Somali Migrant Returns Home After Losing Hope in Europe

Burhan Jama Mohamed, 25, was in his final year of education studies at college when he migrated from Garowe to Europe a year ago.

HORNDIPLOMAT-Burhan Jama Mohamed, 25, was in his final year of education studies at college when he migrated from Garowe to Europe a year ago.

He said goodbye to his wife, pregnant with their first child, and travelled through Ethiopia and Sudan to Libya and then across the Mediterranean Sea to Italy. He paid $8,500 on the journey that he hoped would lead him to a better life.

But Burhan was hugely disappointed in Europe. After nine months in Switzerland, he made the decision to return home to Somalia. Radio Ergo’s reporter in Garowe, Abdirahman Mohamed Haji, met Burhan and asked him what made him change his mind. The following is a transcript of the interview.


Burhan: I have learnt many lessons while I was in Europe. I didn’t get a better life, nor food, housing and money. I was living in a camp and there was no hope that my asylum application would be accepted. I realized that people wait too long before they are granted asylum and only a few people are accepted and given the legal documents to live in the country. There are many people [i.e. migrants] who are living in despair and have lost hope in this life after their applications were rejected. For example, there was a day we rescued a young Somali man, who was with us in the camp, trying to commit suicide by throwing himself in front of a train. He was regretting about the money he had spent getting to Europe and worried about the treatment he received there. He was also worried about the life of his family back home. He was not alone in that situation – there are many young people who are stressed and confused. I refused to live such a stressful life and that is why I decided to come back, while I am still physically and mentally healthy.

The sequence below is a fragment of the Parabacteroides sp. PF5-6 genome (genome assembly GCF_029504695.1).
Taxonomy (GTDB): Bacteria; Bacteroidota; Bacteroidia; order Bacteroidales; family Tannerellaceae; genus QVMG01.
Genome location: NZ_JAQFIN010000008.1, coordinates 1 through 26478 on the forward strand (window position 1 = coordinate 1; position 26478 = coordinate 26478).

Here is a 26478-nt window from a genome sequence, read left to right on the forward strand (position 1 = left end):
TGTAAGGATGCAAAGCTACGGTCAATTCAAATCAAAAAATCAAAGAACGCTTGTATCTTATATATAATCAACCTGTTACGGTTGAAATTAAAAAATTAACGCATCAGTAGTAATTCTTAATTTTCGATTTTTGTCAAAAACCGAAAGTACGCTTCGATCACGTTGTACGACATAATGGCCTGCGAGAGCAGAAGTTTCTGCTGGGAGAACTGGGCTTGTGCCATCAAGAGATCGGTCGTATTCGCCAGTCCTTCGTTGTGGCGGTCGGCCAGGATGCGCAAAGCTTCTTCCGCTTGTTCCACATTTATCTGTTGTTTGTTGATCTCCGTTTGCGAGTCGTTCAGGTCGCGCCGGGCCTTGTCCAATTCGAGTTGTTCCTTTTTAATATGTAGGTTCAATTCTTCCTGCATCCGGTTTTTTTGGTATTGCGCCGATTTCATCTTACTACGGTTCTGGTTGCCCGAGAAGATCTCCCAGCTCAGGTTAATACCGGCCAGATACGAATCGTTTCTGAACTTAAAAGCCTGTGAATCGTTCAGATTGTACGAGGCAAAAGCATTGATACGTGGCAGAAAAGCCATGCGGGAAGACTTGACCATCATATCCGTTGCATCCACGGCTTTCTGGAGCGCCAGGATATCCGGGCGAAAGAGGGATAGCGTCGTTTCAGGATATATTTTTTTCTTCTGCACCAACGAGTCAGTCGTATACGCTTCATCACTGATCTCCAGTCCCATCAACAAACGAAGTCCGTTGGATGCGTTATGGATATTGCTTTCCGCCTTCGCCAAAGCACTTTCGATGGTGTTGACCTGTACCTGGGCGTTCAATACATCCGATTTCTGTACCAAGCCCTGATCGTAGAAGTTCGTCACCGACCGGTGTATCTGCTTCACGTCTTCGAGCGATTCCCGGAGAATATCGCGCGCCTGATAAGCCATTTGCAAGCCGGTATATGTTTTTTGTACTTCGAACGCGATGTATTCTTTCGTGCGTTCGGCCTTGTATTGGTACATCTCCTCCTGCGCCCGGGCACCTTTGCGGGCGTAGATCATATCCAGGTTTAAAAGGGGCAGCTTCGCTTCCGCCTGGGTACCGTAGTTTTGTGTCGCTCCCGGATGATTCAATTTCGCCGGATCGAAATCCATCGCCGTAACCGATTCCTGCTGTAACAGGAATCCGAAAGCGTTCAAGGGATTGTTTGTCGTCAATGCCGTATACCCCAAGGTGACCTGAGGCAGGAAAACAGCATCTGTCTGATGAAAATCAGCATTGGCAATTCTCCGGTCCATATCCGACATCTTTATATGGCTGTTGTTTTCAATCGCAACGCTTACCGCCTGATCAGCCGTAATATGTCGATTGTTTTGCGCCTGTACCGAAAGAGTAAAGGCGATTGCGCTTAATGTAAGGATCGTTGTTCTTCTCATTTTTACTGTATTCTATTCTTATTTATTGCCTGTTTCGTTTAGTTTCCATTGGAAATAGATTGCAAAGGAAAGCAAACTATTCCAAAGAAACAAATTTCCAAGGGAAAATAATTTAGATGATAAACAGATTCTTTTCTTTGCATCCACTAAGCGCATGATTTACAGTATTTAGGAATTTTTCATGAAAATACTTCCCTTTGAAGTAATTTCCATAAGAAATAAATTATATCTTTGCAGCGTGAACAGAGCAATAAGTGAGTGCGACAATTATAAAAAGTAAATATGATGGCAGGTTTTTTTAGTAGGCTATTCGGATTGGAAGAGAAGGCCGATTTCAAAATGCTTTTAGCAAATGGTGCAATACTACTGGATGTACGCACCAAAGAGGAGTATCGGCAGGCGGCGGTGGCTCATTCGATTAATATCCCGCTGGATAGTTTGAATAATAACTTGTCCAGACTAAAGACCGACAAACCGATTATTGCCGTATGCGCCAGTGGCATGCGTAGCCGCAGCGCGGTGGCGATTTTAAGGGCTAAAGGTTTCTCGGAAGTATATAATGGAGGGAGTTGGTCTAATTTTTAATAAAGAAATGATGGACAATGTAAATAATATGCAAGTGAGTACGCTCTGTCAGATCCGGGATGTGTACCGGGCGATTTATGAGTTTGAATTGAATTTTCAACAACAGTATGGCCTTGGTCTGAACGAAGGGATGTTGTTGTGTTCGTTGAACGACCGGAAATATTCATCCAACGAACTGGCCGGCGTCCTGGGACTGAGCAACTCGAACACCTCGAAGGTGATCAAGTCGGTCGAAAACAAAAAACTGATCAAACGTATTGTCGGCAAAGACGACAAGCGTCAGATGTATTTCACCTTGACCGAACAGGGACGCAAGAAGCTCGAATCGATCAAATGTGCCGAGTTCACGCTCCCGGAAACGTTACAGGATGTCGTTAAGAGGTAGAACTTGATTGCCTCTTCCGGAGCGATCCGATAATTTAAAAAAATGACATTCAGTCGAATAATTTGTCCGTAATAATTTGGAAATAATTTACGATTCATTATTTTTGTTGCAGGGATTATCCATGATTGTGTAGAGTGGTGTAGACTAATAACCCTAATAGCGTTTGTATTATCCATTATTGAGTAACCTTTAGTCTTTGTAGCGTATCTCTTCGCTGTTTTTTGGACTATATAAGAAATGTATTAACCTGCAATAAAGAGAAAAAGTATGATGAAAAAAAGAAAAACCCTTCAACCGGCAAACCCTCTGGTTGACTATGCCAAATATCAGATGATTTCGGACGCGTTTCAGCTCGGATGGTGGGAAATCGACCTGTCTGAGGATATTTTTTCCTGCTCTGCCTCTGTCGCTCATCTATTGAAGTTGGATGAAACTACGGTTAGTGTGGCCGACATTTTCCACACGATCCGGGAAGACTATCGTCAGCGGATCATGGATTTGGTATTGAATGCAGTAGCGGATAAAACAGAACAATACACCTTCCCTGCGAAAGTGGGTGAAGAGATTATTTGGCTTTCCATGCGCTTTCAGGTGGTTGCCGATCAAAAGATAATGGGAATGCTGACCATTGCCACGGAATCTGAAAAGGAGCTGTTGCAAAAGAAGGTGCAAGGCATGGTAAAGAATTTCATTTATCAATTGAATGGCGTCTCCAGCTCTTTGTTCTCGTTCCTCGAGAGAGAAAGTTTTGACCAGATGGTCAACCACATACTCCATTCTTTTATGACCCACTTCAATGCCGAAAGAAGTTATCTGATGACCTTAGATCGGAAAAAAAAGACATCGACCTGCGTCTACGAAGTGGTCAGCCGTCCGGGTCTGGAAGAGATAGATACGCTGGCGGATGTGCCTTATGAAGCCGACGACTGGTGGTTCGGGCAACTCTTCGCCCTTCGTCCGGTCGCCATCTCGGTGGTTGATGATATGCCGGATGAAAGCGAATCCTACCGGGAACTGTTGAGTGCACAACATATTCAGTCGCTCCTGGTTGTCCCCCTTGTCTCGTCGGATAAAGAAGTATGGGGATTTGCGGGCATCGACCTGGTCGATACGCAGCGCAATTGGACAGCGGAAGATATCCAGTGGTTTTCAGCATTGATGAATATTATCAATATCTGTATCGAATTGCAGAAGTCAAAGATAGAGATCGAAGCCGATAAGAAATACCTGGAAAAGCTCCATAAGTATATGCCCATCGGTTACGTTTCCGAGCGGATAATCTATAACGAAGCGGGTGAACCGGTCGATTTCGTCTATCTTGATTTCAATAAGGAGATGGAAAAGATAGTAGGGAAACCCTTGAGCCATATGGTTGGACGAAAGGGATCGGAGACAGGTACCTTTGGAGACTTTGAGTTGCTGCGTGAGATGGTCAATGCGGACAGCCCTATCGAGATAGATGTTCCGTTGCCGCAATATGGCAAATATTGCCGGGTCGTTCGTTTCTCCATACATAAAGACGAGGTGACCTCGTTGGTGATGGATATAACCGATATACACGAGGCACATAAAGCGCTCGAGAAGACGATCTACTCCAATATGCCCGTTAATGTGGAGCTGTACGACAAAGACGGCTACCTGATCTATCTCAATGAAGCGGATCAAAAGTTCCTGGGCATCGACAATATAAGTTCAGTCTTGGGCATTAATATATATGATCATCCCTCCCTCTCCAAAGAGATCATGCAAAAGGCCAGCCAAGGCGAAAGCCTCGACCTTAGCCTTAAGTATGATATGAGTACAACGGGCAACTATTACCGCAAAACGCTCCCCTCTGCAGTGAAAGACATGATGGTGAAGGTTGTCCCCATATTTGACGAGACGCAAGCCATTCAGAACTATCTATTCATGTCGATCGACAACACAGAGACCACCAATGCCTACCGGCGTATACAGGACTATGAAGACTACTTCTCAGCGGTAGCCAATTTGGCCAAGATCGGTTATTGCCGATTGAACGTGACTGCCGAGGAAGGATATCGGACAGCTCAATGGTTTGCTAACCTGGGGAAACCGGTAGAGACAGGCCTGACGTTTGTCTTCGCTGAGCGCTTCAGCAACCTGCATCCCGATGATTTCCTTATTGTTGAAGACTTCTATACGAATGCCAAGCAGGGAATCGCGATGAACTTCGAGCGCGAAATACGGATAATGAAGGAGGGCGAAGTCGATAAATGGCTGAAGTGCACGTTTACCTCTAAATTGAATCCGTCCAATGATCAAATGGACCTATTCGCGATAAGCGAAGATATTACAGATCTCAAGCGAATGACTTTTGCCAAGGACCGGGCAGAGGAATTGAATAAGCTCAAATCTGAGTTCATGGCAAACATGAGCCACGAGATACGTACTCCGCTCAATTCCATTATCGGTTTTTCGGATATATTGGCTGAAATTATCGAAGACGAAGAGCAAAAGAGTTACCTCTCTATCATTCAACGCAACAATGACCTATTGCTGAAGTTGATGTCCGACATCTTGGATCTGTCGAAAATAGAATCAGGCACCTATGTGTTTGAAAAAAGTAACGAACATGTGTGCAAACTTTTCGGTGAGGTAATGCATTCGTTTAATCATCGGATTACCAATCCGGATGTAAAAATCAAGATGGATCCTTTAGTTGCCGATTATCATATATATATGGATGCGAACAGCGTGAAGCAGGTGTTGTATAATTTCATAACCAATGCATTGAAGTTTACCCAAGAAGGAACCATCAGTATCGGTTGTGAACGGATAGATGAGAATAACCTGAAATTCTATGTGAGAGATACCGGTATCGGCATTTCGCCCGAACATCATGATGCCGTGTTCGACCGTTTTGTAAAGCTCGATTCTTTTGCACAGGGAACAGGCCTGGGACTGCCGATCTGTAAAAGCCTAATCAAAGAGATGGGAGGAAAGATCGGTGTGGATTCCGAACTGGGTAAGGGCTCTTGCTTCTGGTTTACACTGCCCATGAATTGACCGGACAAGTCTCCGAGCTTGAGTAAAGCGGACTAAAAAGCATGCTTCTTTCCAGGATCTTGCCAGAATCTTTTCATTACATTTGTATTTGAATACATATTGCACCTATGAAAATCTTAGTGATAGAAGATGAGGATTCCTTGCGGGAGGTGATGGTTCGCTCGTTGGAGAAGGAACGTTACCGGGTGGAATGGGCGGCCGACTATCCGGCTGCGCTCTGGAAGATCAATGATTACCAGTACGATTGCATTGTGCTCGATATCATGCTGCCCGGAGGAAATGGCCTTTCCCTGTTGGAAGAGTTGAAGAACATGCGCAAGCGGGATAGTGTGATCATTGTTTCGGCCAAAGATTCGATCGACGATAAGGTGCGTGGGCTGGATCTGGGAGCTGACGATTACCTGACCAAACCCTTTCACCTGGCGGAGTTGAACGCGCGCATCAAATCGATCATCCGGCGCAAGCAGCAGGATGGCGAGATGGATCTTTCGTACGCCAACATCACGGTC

Abdirahman: Why did you migrate in the first place?

Burhan: I thought that life in Europe would be sweeter than in Africa. I expected to get a permanent residence and employment, and a recognised and respected passport so that I can travel around the world. I believed that there was enough wealth in Europe. These dreams were the reason behind my migration to Europe. But when I reached there I discovered that life is not all roses. I didn’t expect that life in Europe would be like that and I lost hope. Feelings of anxiety and distress engulfed me.

Abdirahman: How did you manage to come back to Somalia, since you didn’t have the right documents to travel?

Burhan: The idea came to my mind a few months before I returned home. I contacted the immigration authorities in Switzerland and requested them to return me to Somalia. They asked me a lot of questions, and who was to pay for my ticket. I realized they were wasting my time and I decided to contact IOM and asked them for help. After a collaboration with the Somali Embassy in Geneva, IOM gave me a document that enabled me to travel back home. The organisation also paid my air ticket and gave me $2,500 as money for expenses.

Abdirahman: So now you have returned to Somalia what are your plans?

Burhan: I have been home in the country for less than two months. I went back to resume studies at Garowe Teachers Education College. I started the classes again from where I left off. I re-united with my wife and my young daughter, who was born a month after I left the country. I am working hard to get any type of a job. Previously I used to be too proud to do certain jobs, but now I have learned in Europe that a job is just a job.


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